Vintage Daydreams Quilt Reveal

Vintage Daydream - Patchwork by Angie Wilson of GnomeAngel.com. Quilting by Gemma Jackson. Pattern, Vintage by Camille Roskelly. Feature fabric Daydreams by Kate Spain. Background fabric, Kona by Robert Kaufman. Quilting in Aurifil. Edge-to-edge pattern by Karlee Porter.

In May 2104 I wrote about starting my version of Camille Roskelley’s Vintage quilt from her book Simply Retro. I was supposed to finish the quilt in that month, but I’m ashamed to say it took me 12 months to finish. I hand stitched the binding down in May 2015 and it’s taken me this long to get photos and share it. (Winter has not been kind in the quilt photo department!) I gave up on getting amazing photos and settled for just getting photos otherwise it might be another 12 months before it’s on the blog! I called this quilt “Vintage Daydreams” as a nod to the two ladies who designed the two key elements.

I absolutely adore Kate Spain’s Daydreams range of fabrics and I was so excited to use them in this project, but I feel like this quilt is a good example of how sometimes as much as you love something it just doesn’t work. I decided to use this range for this project because the blocks are so large and I thought it would give me a really good amount of the fabrics in each block so I could just soak in their beauty while snuggling under my quilt. And the blocks do give you a big punch of the fabrics, but my choice of background fabric and quilting really do nothing to make the most of these amazing fabrics.

The other thing not working in my favour is that I managed to screw up cutting a couple of the fat quarters (which were some of my favourites in the range) I’d planned to use and so I had to use more of the blender fabrics in the range then I would have liked. Blenders are great when you’re trying to find a way to use multiple prints, but I don’t think in this instance they work that great on their own.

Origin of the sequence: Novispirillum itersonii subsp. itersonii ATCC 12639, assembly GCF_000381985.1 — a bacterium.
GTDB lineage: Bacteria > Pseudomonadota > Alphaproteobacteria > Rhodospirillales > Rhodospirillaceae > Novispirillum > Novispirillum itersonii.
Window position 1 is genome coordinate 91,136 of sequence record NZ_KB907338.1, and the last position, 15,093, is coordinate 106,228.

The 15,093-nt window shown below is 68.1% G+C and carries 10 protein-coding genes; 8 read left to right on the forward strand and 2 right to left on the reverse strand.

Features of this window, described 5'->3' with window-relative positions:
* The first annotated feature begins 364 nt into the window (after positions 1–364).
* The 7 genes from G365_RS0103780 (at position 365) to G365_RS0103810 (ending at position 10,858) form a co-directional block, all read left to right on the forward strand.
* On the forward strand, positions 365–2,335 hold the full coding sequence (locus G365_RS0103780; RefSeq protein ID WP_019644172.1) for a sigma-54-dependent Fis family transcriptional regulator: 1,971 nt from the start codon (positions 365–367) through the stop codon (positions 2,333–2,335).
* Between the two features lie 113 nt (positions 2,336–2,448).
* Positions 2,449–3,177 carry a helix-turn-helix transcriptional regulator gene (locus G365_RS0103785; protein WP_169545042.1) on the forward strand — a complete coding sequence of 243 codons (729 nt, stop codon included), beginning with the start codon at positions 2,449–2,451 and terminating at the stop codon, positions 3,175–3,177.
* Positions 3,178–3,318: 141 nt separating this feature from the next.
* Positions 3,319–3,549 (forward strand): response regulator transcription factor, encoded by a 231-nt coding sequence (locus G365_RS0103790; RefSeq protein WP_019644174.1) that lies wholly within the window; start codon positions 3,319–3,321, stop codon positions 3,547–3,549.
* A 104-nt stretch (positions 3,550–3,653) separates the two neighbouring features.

Vintage Daydream - Patchwork by Angie Wilson of GnomeAngel.com. Quilting by Gemma Jackson. Pattern, Vintage by Camille Roskelly. Feature fabric Daydreams by Kate Spain. Background fabric, Kona by Robert Kaufman. Quilting in Aurifil. Edge-to-edge pattern by Karlee Porter.

I let HUBBY pick from a couple of different background options for this quilt because I wanted to make a quilt for our bed and thought this would be a good way to include him in the process. He chose Kona Cotton Sky and at the time I wanted to go a different direction and I went with his choice. Lesson learned – trust your gut! Technically the colour goes with the fabrics, but it’s just made this quilt feel washed out. For my liking, this quilt is lacking some punch. It just doesn’t “feel right”.

Vintage Daydream - Patchwork by Angie Wilson of GnomeAngel.com. Quilting by Gemma Jackson. Pattern, Vintage by Camille Roskelly. Feature fabric Daydreams by Kate Spain. Background fabric, Kona by Robert Kaufman. Quilting in Aurifil. Edge-to-edge pattern by Karlee Porter.

Gemma (of Pretty Bobbins) quilted this for me and I chose to do something a little out of my comfort zone and went with a pattern I probably wouldn’t have normally picked. It doesn’t work with this patchwork pattern.  This isn’t a reflection on the pattern, the quilter or the quilt – it just doesn’t work and sometimes there’s more value in things not working right then when they do.

Vintage Daydream - Patchwork by Angie Wilson of GnomeAngel.com. Quilting by Gemma Jackson. Pattern, Vintage by Camille Roskelly. Feature fabric Daydreams by Kate Spain. Background fabric, Kona by Robert Kaufman. Quilting in Aurifil. Edge-to-edge pattern by Karlee Porter.